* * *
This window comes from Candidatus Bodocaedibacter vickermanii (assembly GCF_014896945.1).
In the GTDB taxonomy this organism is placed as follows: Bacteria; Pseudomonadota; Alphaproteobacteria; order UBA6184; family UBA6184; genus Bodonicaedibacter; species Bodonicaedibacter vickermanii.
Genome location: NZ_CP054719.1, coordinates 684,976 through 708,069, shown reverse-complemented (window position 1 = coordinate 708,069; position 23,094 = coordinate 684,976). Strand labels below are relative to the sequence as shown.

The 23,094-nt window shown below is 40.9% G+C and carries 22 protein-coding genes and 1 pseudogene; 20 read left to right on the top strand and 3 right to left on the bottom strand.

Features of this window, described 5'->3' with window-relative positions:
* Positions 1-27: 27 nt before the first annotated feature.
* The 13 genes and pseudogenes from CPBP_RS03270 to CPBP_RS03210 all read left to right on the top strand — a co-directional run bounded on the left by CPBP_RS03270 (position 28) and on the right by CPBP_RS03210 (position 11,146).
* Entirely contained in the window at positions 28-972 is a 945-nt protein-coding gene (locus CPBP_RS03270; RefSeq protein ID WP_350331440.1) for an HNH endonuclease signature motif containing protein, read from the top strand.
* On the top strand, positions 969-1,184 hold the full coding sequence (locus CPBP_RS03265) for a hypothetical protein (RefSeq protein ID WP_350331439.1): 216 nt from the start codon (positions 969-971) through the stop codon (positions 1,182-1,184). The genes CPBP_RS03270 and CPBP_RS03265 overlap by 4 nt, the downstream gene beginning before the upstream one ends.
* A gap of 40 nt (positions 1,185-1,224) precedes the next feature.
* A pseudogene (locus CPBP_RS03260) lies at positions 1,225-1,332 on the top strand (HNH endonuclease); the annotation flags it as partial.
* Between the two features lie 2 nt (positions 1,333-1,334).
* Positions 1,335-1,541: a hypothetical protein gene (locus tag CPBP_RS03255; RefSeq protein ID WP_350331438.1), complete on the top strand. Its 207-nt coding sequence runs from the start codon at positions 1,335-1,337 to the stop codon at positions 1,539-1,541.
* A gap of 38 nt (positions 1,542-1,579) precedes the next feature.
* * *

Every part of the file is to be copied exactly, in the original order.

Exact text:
This window comes from Candidatus Bodocaedibacter vickermanii (assembly GCF_014896945.1).
In the GTDB taxonomy this organism is placed as follows: Bacteria; Pseudomonadota; Alphaproteobacteria; order UBA6184; family UBA6184; genus Bodonicaedibacter; species Bodonicaedibacter vickermanii.
Genome location: NZ_CP054719.1, coordinates 684,976 through 708,069, shown reverse-complemented (window position 1 = coordinate 708,069; position 23,094 = coordinate 684,976). Strand labels below are relative to the sequence as shown.

The 23,094-nt window shown below is 40.9% G+C and carries 22 protein-coding genes and 1 pseudogene; 20 read left to right on the top strand and 3 right to left on the bottom strand.

Features of this window, described 5'->3' with window-relative positions:
* Positions 1-27: 27 nt before the first annotated feature.
* The 13 genes and pseudogenes from CPBP_RS03270 to CPBP_RS03210 all read left to right on the top strand — a co-directional run bounded on the left by CPBP_RS03270 (position 28) and on the right by CPBP_RS03210 (position 11,146).
* Entirely contained in the window at positions 28-972 is a 945-nt protein-coding gene (locus CPBP_RS03270; RefSeq protein ID WP_350331440.1) for an HNH endonuclease signature motif containing protein, read from the top strand.
* On the top strand, positions 969-1,184 hold the full coding sequence (locus CPBP_RS03265) for a hypothetical protein (RefSeq protein ID WP_350331439.1): 216 nt from the start codon (positions 969-971) through the stop codon (positions 1,182-1,184). The genes CPBP_RS03270 and CPBP_RS03265 overlap by 4 nt, the downstream gene beginning before the upstream one ends.
* A gap of 40 nt (positions 1,185-1,224) precedes the next feature.
* A pseudogene (locus CPBP_RS03260) lies at positions 1,225-1,332 on the top strand (HNH endonuclease); the annotation flags it as partial.
* Between the two features lie 2 nt (positions 1,333-1,334).
* Positions 1,335-1,541: a hypothetical protein gene (locus tag CPBP_RS03255; RefSeq protein ID WP_350331438.1), complete on the top strand. Its 207-nt coding sequence runs from the start codon at positions 1,335-1,337 to the stop codon at positions 1,539-1,541.
* A gap of 38 nt (positions 1,542-1,579) precedes the next feature.